The 11th Hour’s Ticking Clock
The planet’s in trouble and we don’t have much time.
“The evidence is now clear,” says Leonardo DiCaprio early in “The 11th Hour,” the new environmental documentary he narrates. “Industrial civilization has caused irreparable damage. Our political and corporate leaders have ignored the overwhelming scientific evidence. We face a convergence of crises, all of which are a concern for life. Will our pivotal generation create a sustainable world in time?”
“The 11th Hour” underscores the urgency of this question. Depictions of nature’s beauty are juxtaposed with images of its destruction throughout the film, beginning with an opening montage that depicts a fetus in the womb, raging storms, and glacial demolition. A polar bear wandering over a flaming trash dump serves as a stark reminder of the damage being dealt to the natural order.
“We see our large-scale impact on our home, planet Earth, depicted as isolated events by the media,” says DiCaprio. “But when taken together these events form a story, a human global story.”
Going beyond “An Inconvenient Truth,” which focused primarily on global warming, “The 11th Hour” seeks to illustrate the broader scope of the planet’s environmental crisis—a crisis that threatens human existence. The film includes interviews with environmental experts, interspersed with piercing videos and pictures of natural beauty and humankind’s impact on it.
In discussing why humans’ environmental impact has become so damaging, the experts repeatedly cite the belief that humans are separate from and above nature, rather than part of it.
“The big rupture came in the 1800s with the industrial revolution,” says author and editor Nathan Gardels, media fellow of the World Economic Forum. “This was a great rupture from earlier forms and rhythms of life, which were generally regenerative. What happened after the industrial revolution is that nature was converted to a resource and that resource was seen as, essentially, eternally abundant.”
The film’s success lies in its merging of this emotional appeal with a frank look at the earth’s health. Discussions of global warming, deforestation, ocean acidification, oil dependence, and air pollution—among other issues—illustrate the myriad problems the planet is facing, and that humans can no longer afford to put off reparative actions.
“The U.N. estimates that by the middle of the century there may be 150 million environmental refugees,” says author and environmentalist Bill McKibben. Highlighting the fragility of the planet’s balance, he notes that—even though the observed change in the world’s average temperature has only been one degree Celsius so far—even if all carbon emissions stopped today the planet would still slowly, inexorably get five degrees warmer.
The narrative of the film repeatedly emphasizes that the very fate of the human race is at stake. Change isn’t just a good thing to do for nature—change is required for our very survival.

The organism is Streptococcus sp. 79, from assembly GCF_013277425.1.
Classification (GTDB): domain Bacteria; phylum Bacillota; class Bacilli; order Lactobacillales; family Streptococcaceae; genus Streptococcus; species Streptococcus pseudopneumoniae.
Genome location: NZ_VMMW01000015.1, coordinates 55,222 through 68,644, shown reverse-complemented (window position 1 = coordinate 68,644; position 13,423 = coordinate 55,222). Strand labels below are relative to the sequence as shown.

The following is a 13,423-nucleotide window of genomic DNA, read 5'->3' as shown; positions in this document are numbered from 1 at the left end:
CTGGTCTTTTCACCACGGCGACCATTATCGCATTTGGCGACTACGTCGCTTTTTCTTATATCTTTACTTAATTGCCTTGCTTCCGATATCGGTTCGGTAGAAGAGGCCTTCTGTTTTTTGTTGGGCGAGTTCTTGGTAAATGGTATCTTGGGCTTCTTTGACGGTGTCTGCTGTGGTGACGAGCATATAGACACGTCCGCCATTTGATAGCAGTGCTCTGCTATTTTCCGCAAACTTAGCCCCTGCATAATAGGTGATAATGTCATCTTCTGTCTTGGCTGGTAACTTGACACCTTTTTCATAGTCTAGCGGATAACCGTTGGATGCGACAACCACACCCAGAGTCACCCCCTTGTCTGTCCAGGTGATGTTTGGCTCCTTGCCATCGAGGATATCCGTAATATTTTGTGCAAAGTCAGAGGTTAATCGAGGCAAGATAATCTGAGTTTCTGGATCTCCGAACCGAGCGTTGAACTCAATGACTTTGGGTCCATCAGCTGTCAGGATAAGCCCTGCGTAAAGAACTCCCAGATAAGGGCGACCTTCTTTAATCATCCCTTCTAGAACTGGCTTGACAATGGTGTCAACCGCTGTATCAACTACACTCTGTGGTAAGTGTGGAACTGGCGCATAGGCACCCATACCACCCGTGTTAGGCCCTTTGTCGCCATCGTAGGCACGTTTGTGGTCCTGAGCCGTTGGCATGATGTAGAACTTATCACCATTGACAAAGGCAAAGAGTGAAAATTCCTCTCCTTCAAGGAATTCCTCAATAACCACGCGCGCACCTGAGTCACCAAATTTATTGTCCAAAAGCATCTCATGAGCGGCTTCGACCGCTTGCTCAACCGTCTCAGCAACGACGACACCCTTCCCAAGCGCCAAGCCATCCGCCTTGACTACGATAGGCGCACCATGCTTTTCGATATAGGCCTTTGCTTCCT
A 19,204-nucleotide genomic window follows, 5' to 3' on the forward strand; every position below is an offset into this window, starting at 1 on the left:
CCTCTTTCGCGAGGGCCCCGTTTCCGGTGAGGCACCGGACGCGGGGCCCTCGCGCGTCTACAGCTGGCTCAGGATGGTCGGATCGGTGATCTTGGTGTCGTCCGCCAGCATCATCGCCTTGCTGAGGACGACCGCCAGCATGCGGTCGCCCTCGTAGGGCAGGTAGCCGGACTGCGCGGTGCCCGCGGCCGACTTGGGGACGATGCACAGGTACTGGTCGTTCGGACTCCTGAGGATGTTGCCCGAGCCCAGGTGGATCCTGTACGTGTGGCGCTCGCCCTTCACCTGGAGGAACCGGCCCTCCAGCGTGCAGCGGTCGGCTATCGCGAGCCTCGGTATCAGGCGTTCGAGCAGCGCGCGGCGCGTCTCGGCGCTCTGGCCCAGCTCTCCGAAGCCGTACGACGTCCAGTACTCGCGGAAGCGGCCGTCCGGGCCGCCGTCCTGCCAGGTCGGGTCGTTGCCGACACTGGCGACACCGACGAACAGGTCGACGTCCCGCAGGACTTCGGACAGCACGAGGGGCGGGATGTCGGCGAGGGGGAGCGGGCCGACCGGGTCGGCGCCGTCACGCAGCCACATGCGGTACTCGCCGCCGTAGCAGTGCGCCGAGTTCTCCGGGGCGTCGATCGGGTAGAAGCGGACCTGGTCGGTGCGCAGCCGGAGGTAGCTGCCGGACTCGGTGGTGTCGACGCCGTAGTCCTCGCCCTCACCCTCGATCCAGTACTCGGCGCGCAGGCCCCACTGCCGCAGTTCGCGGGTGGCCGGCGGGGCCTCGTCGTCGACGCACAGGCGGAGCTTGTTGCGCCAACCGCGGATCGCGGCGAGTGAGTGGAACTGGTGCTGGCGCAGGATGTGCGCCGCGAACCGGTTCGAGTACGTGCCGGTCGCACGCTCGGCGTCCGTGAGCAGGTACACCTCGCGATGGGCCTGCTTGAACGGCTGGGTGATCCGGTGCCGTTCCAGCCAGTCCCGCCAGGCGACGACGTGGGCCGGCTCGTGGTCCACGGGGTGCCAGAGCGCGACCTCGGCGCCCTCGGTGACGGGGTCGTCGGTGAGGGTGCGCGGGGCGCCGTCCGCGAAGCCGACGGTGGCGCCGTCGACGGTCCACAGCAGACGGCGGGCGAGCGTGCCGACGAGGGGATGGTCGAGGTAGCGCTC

Stephen Hawking, the esteemed physicist and author, most vividly describes the direness of the situation: “We don’t know where the global warming will stop,” he explains, “but the worst-case scenario is that Earth would become like its sister planet, Venus, with a temperature of 250 [degrees] centigrade, and raining sulfuric acid. The human race could not survive in those conditions.”
The film does more than just sound the alarm and call for change; it also devotes plenty of time illustrating the most practical—and economically feasible—ways for us to change our habits. Most engaging is a discussion of biomimicry, a new science that studies nature’s best ideas and then imitates these designs and processes to solve human problems. This idea has inspired new types of ecologically friendly design that mimic the sustainability of nature (for instance, ecological systems in which one organism’s waste is another’s food).
The film highlights sustainable design pioneers such as William McDonough, an architect and designer who built the first solar-heated house in Ireland in 1977. “If we think about the tree as a design,” he says, “it’s something that makes oxygen, sequesters carbon, fixes nitrogen, distills water, provides a habitat for hundreds of species, accrues solar energy, makes complex sugars and food, creates micro-climates, self replicates. So what would it be like to design a building like a tree? What would it be like to design a city like a forest?”
“The 11th Hour” powerfully concludes with an urgent call for changing how we live. “We find ourselves on the brink,” says DiCaprio. “Because we’ve waited, the challenges we face are much more difficult.”
Yet living in such a complex, troubled time also presents opportunities. As environmentalist Paul Hawken puts it: “We live in the greatest time because we get to re-imagine every single thing that we do. This generation gets to completely change this world.”
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